The Security Awareness market has existed in a recognisable form for about ten years now. Until very recently, however, solutions in the market have focussed almost exclusively on “training” users rather than actually changing their behaviour.
Perhaps it’s because of an underlying compliance driver for the deployment of Security Awareness solutions, but it often feels like the success criteria is “have I delivered training to users?” rather than “have I changed the security behaviour of users (and therefore reduced the risk to my business)?”.
When considering behaviour change, BJ Fogg’s Behaviour Model is seminal. The model describes three components:
- Motivation – is my behaviour change target sufficiently motivated to change their behaviour?
- Ability – does my target have the capability to undertake the required behaviour modification?
- Prompt – is my target suitably prompted to effect the required behaviour change?
The three components, M-A-P, are plotted on the above graph, with Ability and Motivation on the x- and y-axis respectively. The green line represents the point at which the desired behaviour change action occurs, with Prompting activities failing when the Motivation vs Ability point is positioned below the line and succeeding when it falls above it.
It’s worth bearing in mind that, as with Protection Motivation Theory that we considered in a previous blog, we should treat this as a model for how we might think about behaviour change; and accept that it’s an intentional abstraction of the many complexities of human cognition.
Strong and separate passwords
Let’s look at one aspect of Security Awareness through the lens of this model: strong and separate passwords.
It’s a typical requirement of organisational security policy that users should adopt passwords that are both strong (i.e. hard to guess) and separate (i.e. not used elsewhere). What does Fogg’s model tell us about how we might persuade people to do so?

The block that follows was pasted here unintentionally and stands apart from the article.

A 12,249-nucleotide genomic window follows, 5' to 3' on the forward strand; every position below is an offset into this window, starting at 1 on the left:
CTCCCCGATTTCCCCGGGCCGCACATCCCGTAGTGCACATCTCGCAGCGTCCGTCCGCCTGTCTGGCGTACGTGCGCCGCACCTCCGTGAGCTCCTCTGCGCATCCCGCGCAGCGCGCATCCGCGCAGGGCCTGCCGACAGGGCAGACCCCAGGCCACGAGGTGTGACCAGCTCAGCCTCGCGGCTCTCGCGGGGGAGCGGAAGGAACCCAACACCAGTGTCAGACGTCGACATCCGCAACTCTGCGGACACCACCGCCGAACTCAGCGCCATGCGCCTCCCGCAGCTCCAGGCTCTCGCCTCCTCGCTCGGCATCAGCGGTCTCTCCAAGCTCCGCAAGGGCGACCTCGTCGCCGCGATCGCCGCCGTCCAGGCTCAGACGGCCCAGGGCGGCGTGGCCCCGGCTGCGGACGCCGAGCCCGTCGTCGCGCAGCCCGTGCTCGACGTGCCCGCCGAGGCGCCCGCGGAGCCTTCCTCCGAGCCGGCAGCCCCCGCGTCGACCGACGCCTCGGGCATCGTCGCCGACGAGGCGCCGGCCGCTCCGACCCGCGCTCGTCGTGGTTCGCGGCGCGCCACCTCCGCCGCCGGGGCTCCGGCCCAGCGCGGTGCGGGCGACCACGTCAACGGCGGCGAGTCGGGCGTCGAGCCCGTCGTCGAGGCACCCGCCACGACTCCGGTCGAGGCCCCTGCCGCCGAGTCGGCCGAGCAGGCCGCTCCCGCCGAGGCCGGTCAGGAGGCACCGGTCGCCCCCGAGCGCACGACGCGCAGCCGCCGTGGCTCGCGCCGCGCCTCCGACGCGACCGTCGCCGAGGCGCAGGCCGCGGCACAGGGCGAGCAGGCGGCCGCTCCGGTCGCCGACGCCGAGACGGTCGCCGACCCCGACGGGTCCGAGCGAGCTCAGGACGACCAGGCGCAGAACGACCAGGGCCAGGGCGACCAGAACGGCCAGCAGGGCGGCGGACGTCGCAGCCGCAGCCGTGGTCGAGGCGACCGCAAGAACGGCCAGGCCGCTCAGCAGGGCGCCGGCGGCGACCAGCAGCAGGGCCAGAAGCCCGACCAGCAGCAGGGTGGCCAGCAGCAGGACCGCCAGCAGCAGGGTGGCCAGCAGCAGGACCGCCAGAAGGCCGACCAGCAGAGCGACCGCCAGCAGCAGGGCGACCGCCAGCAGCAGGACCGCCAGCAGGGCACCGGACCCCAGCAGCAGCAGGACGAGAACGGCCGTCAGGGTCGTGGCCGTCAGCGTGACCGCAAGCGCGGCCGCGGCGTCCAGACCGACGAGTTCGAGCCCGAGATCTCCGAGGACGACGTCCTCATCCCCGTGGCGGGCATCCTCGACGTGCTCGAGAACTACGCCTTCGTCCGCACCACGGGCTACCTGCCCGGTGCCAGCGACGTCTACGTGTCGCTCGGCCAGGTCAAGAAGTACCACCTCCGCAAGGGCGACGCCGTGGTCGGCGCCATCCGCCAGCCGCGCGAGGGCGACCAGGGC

Firstly, we can see that users need to be both Motivated and Able to perform our desired behaviour. The more motivated they are to undertake an activity, the harder they are prepared to work for it; and the easier an activity is to perform, the less motivated we need them to be. Another thing to realise is that we need just enough of both to push people across the line to where our Prompt will be effective.
There’s a clear implication that the easier we make it to perform the target behaviour, the better. Asking users to set and remember (potentially numerous) long strings of random characters which change every few months is not easy. That’s why the NCSC now recommends not requiring frequent password changes, forming passwords from three random words, and say that password managers are a “good thing”. All measures that push password policy compliance away from being “hard-to-do” and towards being “easy-to-do”.
The most important thing to recognise here is that Motivation is something that needs to be considered!
All-to-often in Security Awareness, Motivation is neglected, and users are expected to just “do their training”. Fogg describes the core human motivators as being pleasure/pain, hope/fear and social acceptance/rejection. It appears that the default position with Security Awareness is to leverage fear (“if you don’t do X, attackers will steal all your data”) and pain (“if you don’t do Y, access will be revoked”) as core motivators. However, it’s worth considering social acceptance (“others are doing this, join the party”) as a more positive way of increasing Motivation.
Again, the primary thing to note is that appropriate Prompts need to be considered!
Behaviour change doesn’t just happen by magic because you want it to. In fact, it’s underpinned by providing the user with the right cue at the right time (the “opportune moment”) to undertake the target behaviour. Bear in mind that Prompts don’t work if Motivation and Ability are not squared away. Our observation, though, is that Prompts are almost entirely absent from Security Awareness.
When it comes to passwords, behaviour change won’t simply happen by making people aware of password policy on an annual basis via mandatory training: annual training is just about the worst Prompt for action we can imagine. So, when is the opportune moment to trigger behaviour change around password policy? What about when people are changing their password! And if you’re wondering how a Prompt can be delivered at that particular point in time then you’ve stumbled on the reason we developed our flagship product, Redflags™…!
In summary, true behaviour change isn’t as easy as it looks. But consider B=MAP when designing a Security Awareness programme might be a good first step.
Original equation image copyright fbatista72 / 123RF Stock Photo